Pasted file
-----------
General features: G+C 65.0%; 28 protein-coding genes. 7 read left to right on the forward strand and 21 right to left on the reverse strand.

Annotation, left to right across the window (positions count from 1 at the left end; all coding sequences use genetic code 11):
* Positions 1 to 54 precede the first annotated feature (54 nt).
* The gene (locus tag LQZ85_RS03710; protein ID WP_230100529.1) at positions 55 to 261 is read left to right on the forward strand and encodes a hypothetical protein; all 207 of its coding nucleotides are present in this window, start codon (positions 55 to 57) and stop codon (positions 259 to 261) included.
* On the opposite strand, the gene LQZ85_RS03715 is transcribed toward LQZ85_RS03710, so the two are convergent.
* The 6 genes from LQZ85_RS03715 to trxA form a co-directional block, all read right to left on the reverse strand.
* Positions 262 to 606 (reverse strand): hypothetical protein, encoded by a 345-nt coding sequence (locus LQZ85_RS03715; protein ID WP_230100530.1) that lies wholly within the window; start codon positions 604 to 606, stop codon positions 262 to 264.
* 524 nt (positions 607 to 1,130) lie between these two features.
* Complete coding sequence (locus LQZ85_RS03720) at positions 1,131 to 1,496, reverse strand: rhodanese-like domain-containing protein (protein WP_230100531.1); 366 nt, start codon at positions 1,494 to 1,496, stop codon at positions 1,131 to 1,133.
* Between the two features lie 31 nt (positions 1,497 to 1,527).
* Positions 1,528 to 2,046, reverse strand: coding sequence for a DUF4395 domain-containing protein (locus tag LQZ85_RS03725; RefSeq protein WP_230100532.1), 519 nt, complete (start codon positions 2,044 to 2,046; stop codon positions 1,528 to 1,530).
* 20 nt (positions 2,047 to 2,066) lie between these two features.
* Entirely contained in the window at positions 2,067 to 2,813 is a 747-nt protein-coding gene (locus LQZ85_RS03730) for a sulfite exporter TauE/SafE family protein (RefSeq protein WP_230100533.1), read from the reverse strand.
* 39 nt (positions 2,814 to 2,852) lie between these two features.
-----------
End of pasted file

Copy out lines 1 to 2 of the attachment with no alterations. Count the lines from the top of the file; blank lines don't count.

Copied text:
General features: G+C 65.0%; 28 protein-coding genes. 7 read left to right on the forward strand and 21 right to left on the reverse strand.

Annotation, left to right across the window (positions count from 1 at the left end; all coding sequences use genetic code 11):